The Congressional Caucus on Ethnic and Religious Freedom in Sri Lanka, initiated by Congressmen Bill Johnson (R-OH) and Danny Davis (D-IL) aims to bring the attention of the American public to the Tamils in Sri Lanka and their plight, Washington Times reported in its Thursday edition. In a joint press release, Congressmen Johnson and Davis said, “Given the magnitude of horrors Sri Lankans bore witness to, and how the most egregious alleged violators of international law remain unpunished, accountability for the guilty is essential for helping those who have suffered to heal, and the country’s diverse population reconcile.”
The paper noted that in 2011, the US and UN officials refused to meet delegates from northern Sri Lanka, and said that the turnaround is a welcome surprise, and hoped that the change in stand is a humanitarian rather than a business.
While also noting that Tamils desire for their own homeland, as evidenced by the election results in September where the Tamil National Alliance won 30 out of 38 seats in the North of Sri Lanka, has not diminshed, the paper said that if in 1948, Sri Lanka adopted the principles of equality before the law, there probably would have been no ethnic tensions to this degree in Sri Lanka. "What would the Tamil have to complain about if equality before the law was guaranteed by the constitution?’ the paper asked.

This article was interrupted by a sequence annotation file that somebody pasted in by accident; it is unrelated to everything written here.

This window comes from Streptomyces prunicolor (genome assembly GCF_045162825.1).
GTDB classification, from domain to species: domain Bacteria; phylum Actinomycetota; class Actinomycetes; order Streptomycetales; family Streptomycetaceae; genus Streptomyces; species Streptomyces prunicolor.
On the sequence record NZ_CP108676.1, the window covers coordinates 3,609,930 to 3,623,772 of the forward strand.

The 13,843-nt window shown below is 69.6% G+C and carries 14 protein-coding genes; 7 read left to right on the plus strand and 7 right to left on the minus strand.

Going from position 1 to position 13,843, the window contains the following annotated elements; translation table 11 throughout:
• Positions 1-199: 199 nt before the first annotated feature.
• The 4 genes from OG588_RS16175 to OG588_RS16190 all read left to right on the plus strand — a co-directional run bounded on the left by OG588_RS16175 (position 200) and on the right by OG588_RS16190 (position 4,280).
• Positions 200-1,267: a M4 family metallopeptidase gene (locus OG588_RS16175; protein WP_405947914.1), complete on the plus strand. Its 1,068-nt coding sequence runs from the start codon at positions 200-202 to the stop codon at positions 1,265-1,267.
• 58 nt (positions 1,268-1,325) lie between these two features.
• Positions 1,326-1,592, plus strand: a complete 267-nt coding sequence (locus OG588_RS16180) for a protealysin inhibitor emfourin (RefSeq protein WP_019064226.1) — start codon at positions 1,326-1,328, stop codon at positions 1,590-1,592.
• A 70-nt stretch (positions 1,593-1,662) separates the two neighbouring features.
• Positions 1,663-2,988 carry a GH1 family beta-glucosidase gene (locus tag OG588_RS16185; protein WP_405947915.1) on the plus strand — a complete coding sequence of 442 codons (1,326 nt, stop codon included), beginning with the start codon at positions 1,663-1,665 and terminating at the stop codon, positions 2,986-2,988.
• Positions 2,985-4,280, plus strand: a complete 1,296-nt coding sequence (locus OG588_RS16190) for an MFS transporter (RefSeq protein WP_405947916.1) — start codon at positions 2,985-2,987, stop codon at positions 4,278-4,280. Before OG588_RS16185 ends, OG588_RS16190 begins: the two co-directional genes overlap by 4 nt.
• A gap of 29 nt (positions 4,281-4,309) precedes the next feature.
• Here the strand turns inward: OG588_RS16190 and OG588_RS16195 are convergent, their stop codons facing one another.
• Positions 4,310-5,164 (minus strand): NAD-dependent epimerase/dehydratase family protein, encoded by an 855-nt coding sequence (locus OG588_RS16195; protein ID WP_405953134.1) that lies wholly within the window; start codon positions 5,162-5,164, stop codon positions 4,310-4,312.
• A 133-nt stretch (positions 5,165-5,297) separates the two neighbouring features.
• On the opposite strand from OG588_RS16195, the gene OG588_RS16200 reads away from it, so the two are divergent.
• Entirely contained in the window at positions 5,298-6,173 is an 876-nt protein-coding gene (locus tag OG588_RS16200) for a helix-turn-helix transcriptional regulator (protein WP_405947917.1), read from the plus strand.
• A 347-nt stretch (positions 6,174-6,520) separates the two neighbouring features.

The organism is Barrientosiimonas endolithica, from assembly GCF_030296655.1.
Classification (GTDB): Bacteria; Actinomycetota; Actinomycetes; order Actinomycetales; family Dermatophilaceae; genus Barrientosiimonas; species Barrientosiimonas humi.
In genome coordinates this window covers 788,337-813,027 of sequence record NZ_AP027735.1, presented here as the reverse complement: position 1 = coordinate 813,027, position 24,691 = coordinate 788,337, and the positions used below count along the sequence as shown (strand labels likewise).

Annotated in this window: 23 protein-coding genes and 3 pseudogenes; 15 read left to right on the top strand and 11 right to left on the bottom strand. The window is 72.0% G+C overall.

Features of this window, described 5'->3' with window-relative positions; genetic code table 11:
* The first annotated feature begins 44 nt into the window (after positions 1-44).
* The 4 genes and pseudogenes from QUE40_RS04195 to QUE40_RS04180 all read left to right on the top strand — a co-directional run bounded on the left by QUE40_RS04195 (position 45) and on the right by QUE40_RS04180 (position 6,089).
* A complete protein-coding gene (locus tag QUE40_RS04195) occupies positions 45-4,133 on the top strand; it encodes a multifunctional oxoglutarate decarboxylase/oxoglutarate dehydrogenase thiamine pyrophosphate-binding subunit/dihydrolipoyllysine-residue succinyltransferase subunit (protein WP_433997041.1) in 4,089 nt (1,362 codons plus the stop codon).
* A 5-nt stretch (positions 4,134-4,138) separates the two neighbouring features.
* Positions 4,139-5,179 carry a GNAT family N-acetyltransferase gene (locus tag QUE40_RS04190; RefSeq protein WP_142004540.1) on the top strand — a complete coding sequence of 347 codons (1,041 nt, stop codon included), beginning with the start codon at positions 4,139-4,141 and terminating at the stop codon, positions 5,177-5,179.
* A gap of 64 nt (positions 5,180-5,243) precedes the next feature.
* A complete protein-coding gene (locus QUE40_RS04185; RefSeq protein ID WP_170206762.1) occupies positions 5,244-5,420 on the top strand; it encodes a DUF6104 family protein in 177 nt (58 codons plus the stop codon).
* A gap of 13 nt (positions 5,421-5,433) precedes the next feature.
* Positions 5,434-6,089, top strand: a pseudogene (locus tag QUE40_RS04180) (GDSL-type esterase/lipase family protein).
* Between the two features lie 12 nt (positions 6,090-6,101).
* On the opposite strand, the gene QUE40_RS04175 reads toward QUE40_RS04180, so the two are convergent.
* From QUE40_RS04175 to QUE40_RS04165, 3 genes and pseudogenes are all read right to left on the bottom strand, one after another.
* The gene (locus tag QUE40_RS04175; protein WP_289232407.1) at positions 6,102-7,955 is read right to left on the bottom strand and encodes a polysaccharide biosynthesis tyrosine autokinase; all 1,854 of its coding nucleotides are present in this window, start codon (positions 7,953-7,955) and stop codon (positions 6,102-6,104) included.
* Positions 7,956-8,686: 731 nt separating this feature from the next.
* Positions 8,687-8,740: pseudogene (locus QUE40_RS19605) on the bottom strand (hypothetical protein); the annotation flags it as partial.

Since 1948, the Sri Lankan government had implemented a strategy of disenfranchising Tamils, the article said, adding, this strategy included restricing Tamil access to higher education, business licenses, and settling non Tamils on Tamil land. Although the Tamils cried foul, the world ignored them. Until now, the paper observed.
Today a third of Tamils reside outside Sri Lanka, mostly in Western Europe and North America, but there are many residing in Africa and Asia
On the oligarchy evolving in Sri Lanka, which UN’s High Commissioner for Refugees, Navi Pillay, recognized as moving towards authoritarianism, the paper observed that "[t]he Presidents family controls the economy and government of Sri Lanka. President Rajapaksa belongs to a family that controls huge chunks of the Sri Lankan economy, with obvious signs of government favoritism over the years, lucrative contracts and licenses, a clear sign of inequality in the laws.
"Such principles should be wiped out of the minds of Tamils, all Tamils must be treated equally by the law, the Washington Times concluded.